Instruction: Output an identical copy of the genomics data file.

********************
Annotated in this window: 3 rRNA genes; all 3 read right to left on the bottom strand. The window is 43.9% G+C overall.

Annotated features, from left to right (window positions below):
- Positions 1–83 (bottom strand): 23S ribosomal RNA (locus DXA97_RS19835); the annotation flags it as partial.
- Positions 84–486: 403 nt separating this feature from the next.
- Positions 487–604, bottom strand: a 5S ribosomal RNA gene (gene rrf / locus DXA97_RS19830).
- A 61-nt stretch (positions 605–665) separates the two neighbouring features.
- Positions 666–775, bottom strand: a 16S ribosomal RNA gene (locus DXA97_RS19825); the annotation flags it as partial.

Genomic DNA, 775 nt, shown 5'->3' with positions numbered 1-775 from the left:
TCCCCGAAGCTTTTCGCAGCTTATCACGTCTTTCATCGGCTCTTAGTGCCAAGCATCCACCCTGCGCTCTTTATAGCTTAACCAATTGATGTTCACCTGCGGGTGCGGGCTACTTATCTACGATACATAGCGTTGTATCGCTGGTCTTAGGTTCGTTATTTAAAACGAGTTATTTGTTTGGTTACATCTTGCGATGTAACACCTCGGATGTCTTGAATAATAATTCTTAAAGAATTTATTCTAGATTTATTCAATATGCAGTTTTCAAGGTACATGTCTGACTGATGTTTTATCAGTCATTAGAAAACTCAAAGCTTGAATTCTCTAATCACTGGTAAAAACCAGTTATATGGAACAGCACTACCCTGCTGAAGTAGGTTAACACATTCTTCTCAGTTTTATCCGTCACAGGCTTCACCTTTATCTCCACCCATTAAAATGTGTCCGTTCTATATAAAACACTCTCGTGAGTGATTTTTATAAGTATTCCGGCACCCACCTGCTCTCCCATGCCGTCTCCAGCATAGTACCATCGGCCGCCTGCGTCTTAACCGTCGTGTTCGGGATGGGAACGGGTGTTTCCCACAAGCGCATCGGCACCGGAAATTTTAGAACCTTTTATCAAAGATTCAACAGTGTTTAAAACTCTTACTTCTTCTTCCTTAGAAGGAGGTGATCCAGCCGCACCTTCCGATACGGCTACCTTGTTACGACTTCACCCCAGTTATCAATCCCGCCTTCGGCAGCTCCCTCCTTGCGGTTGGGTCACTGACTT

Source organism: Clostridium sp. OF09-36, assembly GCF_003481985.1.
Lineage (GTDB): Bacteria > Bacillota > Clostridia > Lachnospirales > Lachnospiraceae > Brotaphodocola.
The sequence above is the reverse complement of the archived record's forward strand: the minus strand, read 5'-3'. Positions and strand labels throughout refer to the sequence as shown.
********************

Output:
Annotated in this window: 3 rRNA genes; all 3 read right to left on the bottom strand. The window is 43.9% G+C overall.

Annotated features, from left to right (window positions below):
- Positions 1–83 (bottom strand): 23S ribosomal RNA (locus DXA97_RS19835); the annotation flags it as partial.
- Positions 84–486: 403 nt separating this feature from the next.
- Positions 487–604, bottom strand: a 5S ribosomal RNA gene (gene rrf / locus DXA97_RS19830).
- A 61-nt stretch (positions 605–665) separates the two neighbouring features.
- Positions 666–775, bottom strand: a 16S ribosomal RNA gene (locus DXA97_RS19825); the annotation flags it as partial.

Genomic DNA, 775 nt, shown 5'->3' with positions numbered 1-775 from the left:
TCCCCGAAGCTTTTCGCAGCTTATCACGTCTTTCATCGGCTCTTAGTGCCAAGCATCCACCCTGCGCTCTTTATAGCTTAACCAATTGATGTTCACCTGCGGGTGCGGGCTACTTATCTACGATACATAGCGTTGTATCGCTGGTCTTAGGTTCGTTATTTAAAACGAGTTATTTGTTTGGTTACATCTTGCGATGTAACACCTCGGATGTCTTGAATAATAATTCTTAAAGAATTTATTCTAGATTTATTCAATATGCAGTTTTCAAGGTACATGTCTGACTGATGTTTTATCAGTCATTAGAAAACTCAAAGCTTGAATTCTCTAATCACTGGTAAAAACCAGTTATATGGAACAGCACTACCCTGCTGAAGTAGGTTAACACATTCTTCTCAGTTTTATCCGTCACAGGCTTCACCTTTATCTCCACCCATTAAAATGTGTCCGTTCTATATAAAACACTCTCGTGAGTGATTTTTATAAGTATTCCGGCACCCACCTGCTCTCCCATGCCGTCTCCAGCATAGTACCATCGGCCGCCTGCGTCTTAACCGTCGTGTTCGGGATGGGAACGGGTGTTTCCCACAAGCGCATCGGCACCGGAAATTTTAGAACCTTTTATCAAAGATTCAACAGTGTTTAAAACTCTTACTTCTTCTTCCTTAGAAGGAGGTGATCCAGCCGCACCTTCCGATACGGCTACCTTGTTACGACTTCACCCCAGTTATCAATCCCGCCTTCGGCAGCTCCCTCCTTGCGGTTGGGTCACTGACTT

Source organism: Clostridium sp. OF09-36, assembly GCF_003481985.1.
Lineage (GTDB): Bacteria > Bacillota > Clostridia > Lachnospirales > Lachnospiraceae > Brotaphodocola.
The sequence above is the reverse complement of the archived record's forward strand: the minus strand, read 5'-3'. Positions and strand labels throughout refer to the sequence as shown.